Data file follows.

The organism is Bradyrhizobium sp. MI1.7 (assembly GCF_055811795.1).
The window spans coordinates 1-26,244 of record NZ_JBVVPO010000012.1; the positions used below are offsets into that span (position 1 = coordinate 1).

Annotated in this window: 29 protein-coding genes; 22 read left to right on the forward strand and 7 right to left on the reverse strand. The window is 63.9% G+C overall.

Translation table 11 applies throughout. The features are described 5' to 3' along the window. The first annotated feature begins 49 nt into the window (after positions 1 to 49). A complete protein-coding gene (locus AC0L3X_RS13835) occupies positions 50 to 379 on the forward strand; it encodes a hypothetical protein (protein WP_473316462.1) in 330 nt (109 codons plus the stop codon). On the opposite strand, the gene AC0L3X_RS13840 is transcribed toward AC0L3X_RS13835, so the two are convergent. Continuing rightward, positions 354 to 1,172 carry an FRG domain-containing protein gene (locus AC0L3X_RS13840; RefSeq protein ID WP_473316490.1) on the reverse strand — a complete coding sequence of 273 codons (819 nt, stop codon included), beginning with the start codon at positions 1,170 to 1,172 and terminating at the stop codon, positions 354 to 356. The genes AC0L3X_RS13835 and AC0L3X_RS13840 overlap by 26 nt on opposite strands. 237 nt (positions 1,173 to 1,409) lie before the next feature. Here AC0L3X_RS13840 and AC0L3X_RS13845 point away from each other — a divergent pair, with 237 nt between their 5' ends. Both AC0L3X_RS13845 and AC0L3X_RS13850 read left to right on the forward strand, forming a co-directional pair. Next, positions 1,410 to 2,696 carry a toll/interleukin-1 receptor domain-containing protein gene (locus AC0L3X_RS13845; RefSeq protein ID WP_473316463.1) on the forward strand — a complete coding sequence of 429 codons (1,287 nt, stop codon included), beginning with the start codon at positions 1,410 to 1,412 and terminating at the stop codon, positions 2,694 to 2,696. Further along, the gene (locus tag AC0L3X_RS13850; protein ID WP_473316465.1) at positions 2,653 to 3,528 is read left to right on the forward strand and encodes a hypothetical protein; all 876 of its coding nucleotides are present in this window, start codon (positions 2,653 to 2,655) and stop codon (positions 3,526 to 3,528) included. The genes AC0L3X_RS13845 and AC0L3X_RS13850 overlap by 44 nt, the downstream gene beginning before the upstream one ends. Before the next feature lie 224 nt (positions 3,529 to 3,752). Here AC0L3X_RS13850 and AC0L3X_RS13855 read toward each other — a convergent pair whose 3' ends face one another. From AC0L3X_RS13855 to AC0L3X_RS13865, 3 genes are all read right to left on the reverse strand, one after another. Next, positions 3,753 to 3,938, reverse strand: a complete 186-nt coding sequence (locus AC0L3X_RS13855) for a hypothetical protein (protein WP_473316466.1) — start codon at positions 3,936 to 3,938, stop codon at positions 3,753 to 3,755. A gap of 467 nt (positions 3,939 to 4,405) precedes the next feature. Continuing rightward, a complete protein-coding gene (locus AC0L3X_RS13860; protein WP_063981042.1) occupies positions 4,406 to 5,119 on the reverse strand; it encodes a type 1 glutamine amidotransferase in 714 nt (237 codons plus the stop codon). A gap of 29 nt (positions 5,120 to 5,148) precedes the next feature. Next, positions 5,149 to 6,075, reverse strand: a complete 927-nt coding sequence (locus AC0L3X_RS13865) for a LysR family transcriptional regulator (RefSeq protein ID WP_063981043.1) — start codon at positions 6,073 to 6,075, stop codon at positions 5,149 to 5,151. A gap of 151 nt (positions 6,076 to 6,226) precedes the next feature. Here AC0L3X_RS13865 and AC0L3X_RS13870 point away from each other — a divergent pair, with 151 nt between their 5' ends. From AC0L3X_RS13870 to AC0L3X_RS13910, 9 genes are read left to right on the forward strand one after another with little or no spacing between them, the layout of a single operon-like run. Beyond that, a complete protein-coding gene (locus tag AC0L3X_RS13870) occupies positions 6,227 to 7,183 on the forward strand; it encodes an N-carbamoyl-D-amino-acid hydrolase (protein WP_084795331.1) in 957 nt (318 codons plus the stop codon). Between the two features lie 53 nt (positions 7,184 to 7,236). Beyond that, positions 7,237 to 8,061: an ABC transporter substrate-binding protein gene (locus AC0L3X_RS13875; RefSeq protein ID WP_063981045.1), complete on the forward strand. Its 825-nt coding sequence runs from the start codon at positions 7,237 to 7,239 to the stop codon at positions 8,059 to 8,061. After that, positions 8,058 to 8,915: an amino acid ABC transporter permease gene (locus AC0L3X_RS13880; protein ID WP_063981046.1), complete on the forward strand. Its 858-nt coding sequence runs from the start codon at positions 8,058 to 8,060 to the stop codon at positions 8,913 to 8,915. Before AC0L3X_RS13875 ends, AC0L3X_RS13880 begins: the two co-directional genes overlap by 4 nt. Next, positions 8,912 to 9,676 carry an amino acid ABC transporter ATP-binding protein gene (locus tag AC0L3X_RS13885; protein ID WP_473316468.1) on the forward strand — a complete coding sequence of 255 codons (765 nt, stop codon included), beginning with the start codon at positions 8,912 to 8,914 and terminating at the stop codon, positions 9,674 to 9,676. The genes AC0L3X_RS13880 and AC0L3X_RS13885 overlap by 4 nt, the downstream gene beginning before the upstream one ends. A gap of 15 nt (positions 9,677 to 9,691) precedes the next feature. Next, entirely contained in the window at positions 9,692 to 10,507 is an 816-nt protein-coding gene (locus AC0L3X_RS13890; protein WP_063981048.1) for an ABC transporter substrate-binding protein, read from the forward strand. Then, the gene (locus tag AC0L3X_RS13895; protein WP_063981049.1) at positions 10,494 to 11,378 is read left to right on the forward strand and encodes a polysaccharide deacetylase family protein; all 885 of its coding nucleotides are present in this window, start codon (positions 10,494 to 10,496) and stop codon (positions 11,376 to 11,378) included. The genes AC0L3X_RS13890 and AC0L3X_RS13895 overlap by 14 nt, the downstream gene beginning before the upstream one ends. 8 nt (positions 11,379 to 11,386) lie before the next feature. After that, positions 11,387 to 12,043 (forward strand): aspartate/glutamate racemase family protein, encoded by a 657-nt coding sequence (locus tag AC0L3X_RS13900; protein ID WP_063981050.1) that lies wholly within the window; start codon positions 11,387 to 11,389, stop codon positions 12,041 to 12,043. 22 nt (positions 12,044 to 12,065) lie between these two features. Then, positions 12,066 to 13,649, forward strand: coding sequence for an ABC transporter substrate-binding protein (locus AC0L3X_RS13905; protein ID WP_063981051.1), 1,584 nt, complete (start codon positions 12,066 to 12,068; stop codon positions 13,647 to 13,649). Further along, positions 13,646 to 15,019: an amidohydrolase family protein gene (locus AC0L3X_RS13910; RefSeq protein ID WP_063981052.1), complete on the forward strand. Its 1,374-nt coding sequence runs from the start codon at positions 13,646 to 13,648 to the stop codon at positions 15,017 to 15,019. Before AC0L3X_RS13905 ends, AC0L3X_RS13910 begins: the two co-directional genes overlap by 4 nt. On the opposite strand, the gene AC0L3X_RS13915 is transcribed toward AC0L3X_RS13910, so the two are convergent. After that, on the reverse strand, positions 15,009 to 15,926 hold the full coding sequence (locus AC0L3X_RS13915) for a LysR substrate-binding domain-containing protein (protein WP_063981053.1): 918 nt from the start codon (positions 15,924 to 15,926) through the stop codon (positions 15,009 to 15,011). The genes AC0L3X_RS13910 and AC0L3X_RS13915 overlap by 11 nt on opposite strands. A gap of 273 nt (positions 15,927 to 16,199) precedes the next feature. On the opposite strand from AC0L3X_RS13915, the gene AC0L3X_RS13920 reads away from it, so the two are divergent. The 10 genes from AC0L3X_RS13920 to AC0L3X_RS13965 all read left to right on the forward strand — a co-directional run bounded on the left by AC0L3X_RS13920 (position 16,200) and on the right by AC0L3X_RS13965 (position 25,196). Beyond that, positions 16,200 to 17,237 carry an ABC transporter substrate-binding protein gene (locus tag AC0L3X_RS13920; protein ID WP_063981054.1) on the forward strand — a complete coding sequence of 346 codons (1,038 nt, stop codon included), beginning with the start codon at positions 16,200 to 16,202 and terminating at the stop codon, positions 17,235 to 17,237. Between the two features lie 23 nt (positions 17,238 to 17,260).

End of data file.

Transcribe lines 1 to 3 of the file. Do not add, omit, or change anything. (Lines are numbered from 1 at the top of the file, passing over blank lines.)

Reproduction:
The organism is Bradyrhizobium sp. MI1.7 (assembly GCF_055811795.1).
The window spans coordinates 1-26,244 of record NZ_JBVVPO010000012.1; the positions used below are offsets into that span (position 1 = coordinate 1).

Annotated in this window: 29 protein-coding genes; 22 read left to right on the forward strand and 7 right to left on the reverse strand. The window is 63.9% G+C overall.